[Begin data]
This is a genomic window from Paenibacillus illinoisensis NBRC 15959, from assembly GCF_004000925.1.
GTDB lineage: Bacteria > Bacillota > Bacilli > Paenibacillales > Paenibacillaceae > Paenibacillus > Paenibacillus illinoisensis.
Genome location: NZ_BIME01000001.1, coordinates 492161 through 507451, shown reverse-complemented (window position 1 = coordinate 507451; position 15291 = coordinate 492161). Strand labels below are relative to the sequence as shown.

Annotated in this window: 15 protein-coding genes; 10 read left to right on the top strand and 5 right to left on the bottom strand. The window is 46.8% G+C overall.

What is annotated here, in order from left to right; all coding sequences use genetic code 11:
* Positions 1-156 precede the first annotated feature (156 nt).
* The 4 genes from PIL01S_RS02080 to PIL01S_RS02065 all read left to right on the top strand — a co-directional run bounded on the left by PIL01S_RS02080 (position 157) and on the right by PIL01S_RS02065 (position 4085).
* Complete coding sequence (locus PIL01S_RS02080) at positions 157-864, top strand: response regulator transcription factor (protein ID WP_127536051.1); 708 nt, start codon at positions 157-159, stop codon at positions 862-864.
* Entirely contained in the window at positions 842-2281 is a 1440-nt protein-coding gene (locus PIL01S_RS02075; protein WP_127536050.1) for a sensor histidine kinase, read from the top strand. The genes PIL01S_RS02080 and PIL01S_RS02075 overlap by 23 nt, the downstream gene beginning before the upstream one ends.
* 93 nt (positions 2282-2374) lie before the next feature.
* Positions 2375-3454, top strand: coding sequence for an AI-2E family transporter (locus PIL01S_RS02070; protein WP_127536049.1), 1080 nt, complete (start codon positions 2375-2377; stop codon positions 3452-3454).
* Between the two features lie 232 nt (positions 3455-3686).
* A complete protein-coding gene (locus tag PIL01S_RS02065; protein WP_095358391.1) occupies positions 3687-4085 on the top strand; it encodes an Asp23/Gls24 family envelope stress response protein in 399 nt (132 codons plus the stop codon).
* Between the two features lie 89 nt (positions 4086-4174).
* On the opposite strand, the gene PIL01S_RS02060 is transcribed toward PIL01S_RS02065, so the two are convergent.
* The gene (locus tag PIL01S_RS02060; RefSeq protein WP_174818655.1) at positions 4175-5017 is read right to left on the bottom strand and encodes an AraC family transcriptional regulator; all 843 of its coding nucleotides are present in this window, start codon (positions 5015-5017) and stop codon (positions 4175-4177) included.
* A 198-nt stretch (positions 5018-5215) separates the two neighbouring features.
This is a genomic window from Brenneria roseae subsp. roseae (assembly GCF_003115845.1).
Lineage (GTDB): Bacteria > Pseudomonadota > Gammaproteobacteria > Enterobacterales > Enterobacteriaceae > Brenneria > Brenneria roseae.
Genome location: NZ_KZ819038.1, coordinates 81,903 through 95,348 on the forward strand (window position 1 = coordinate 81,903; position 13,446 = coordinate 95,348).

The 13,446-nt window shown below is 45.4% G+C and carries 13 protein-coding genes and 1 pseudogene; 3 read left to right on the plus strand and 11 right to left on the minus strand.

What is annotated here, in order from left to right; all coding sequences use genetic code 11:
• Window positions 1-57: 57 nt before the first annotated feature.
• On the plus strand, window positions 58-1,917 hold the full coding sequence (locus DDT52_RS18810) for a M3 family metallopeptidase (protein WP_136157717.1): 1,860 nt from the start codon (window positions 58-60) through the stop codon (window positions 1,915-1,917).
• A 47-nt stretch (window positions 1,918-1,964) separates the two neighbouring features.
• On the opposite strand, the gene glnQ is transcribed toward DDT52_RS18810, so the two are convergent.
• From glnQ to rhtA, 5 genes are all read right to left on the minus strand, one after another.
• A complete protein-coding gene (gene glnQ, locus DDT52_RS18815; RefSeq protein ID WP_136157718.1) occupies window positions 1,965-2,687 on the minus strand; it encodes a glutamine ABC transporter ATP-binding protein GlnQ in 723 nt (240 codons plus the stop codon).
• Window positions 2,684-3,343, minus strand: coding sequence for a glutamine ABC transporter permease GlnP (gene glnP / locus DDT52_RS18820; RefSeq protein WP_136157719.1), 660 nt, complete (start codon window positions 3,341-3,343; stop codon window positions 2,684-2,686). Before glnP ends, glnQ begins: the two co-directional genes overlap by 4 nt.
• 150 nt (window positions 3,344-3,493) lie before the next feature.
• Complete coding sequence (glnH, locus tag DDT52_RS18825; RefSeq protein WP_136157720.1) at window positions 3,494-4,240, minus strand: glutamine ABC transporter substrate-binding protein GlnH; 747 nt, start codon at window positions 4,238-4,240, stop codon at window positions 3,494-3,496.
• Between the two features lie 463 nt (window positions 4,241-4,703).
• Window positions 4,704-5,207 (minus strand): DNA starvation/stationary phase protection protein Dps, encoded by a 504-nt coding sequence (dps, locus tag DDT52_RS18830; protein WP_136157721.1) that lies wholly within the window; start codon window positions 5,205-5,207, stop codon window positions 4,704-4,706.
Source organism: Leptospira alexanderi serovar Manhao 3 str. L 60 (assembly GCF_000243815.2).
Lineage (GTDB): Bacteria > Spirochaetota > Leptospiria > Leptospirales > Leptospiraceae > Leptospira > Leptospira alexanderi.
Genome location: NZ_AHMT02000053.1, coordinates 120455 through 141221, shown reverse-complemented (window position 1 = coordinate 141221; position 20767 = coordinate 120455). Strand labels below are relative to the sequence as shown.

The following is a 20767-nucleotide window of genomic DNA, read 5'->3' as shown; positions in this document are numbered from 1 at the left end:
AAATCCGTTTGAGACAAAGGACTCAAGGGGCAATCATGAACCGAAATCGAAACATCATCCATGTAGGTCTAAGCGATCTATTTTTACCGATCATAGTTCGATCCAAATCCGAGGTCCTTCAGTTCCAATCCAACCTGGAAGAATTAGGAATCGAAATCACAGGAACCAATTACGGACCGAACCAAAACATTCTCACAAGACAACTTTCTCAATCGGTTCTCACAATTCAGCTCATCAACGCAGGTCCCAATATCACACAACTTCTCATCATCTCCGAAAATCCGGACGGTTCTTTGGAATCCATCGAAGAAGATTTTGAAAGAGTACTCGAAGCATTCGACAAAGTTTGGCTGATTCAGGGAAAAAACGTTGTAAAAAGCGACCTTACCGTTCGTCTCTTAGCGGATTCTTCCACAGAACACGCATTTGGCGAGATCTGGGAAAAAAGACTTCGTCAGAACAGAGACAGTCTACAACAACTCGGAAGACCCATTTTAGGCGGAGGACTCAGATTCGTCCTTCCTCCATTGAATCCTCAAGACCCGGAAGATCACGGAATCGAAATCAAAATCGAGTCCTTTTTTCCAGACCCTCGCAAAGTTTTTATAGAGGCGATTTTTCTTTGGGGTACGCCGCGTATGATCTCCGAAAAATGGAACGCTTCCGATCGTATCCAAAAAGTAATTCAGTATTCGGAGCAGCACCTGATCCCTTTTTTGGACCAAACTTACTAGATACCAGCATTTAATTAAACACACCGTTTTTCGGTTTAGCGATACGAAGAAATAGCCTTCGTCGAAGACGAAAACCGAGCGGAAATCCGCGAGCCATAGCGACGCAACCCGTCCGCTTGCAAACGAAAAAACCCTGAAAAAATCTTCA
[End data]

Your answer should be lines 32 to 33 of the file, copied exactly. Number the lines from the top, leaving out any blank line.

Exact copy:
• Between the two features lie 463 nt (window positions 4,241-4,703).
• Window positions 4,704-5,207 (minus strand): DNA starvation/stationary phase protection protein Dps, encoded by a 504-nt coding sequence (dps, locus tag DDT52_RS18830; protein WP_136157721.1) that lies wholly within the window; start codon window positions 5,205-5,207, stop codon window positions 4,704-4,706.